The expression of dual-specificity phosphatase 1 mRNA is downregulated in lesional psoriatic skin

Authors


  • Funding sources
    The Novo Nordic Foundation, the Danish Research Agency, the Lundbeck Foundation, Wyeth, Abbott Laboratories, the Aage Bang Foundation, and the Danish Psoriasis Research Foundation.

  • Conflicts of interests
    None declared.

Lars Iversen.
E-mail: lars.iversen@ki.au.dk

Summary

Background  The p38 mitogen-activated protein kinase (MAPK) plays an important role in inflammatory processes and displays increased activity in psoriasis. Dual-specificity phosphatase 1 (DUSP1) is an important negative regulator of p38 MAPK activity.

Objectives  To study mRNA expression of DUSP1 in normal human epidermal keratinocytes (NHEKs) stimulated with proinflammatory cytokines and to investigate DUSP1 in psoriatic skin.

Methods  NHEKs were cultured in vitro and punch biopsies were obtained from the skin of patients with psoriasis vulgaris and atopic dermatitis. mRNA expression was analysed by reverse transcription–quantitative polymerase chain reaction (RT-qPCR).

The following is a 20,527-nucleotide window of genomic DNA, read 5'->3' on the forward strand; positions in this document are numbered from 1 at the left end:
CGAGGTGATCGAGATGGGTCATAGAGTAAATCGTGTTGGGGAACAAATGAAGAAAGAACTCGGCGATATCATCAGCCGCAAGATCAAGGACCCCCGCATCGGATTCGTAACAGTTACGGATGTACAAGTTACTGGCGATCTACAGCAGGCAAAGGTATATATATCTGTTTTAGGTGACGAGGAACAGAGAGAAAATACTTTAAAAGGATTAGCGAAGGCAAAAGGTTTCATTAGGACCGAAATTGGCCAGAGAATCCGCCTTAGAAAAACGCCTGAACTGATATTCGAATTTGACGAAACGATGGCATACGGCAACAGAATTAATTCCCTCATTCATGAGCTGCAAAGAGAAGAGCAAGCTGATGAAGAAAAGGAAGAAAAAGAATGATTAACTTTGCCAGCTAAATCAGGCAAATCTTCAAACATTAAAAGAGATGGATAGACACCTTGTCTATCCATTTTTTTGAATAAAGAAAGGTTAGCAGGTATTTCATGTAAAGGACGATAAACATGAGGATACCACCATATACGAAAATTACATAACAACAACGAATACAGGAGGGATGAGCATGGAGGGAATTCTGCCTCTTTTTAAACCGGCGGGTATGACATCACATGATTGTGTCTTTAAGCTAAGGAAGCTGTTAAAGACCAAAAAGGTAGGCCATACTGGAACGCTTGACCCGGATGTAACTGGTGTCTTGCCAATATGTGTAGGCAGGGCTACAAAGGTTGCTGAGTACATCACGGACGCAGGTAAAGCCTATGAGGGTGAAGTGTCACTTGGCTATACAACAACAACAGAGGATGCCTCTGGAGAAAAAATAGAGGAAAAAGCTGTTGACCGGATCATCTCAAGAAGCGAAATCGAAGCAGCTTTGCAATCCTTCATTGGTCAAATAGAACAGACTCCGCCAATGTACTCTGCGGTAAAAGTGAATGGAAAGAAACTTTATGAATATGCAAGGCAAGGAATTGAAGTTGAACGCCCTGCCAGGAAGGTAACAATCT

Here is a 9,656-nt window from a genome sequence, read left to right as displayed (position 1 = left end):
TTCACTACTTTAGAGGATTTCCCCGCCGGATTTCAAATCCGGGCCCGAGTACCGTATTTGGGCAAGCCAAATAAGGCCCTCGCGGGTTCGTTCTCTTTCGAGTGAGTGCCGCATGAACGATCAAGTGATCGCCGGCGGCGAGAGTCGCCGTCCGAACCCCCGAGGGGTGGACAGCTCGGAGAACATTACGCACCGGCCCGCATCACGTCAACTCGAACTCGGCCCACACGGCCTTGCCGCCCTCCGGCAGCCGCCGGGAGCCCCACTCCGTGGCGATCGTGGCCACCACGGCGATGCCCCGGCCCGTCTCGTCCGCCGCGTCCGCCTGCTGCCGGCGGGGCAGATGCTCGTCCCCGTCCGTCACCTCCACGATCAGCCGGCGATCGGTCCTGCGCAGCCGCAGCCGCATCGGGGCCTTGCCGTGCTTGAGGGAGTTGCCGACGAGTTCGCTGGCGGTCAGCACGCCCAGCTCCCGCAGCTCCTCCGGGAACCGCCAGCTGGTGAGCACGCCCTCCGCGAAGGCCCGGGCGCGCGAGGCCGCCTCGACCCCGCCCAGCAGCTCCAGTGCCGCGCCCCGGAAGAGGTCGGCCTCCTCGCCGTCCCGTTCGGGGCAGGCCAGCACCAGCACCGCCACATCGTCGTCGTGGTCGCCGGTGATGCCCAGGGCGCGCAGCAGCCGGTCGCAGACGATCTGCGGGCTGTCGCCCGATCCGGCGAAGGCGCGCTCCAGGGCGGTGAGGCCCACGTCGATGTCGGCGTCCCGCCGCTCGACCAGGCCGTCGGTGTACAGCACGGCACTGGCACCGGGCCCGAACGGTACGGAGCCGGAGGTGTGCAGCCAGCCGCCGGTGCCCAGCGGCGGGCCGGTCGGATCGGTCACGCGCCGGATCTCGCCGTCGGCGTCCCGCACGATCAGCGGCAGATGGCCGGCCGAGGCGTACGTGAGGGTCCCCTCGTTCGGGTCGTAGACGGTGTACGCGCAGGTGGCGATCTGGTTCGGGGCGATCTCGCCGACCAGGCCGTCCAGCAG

Results  In NHEKs, interleukin (IL)-1β induced DUSP1 mRNA expression in a rapid and time-dependent manner through the p38 MAPK/mitogen- and stress-activated kinase (MSK) signalling pathway. DUSP1 mRNA expression was demonstrated to be significantly downregulated in psoriatic skin lesions compared with paired samples of nonlesional psoriatic skin. This was in contrast to atopic dermatitis. The downregulation of DUSP1 mRNA in lesional psoriatic skin was not explained by the difference in the mRNA expression of the potential DUSP1 transcript stability-affecting proteins Hu antigen R or tristetraprolin. Furthermore, DUSP1 mRNA expression was shown not to increase during the early course of treatment with the antitumour necrosis factor-α antibody adalimumab.

Conclusions  In lesional psoriatic skin, the p38 MAPK negative feedback mechanism provided by DUSP1 seems to be inhibited. Downregulation of DUSP1 may contribute to the sustained inflammatory response seen in psoriasis.

Ancillary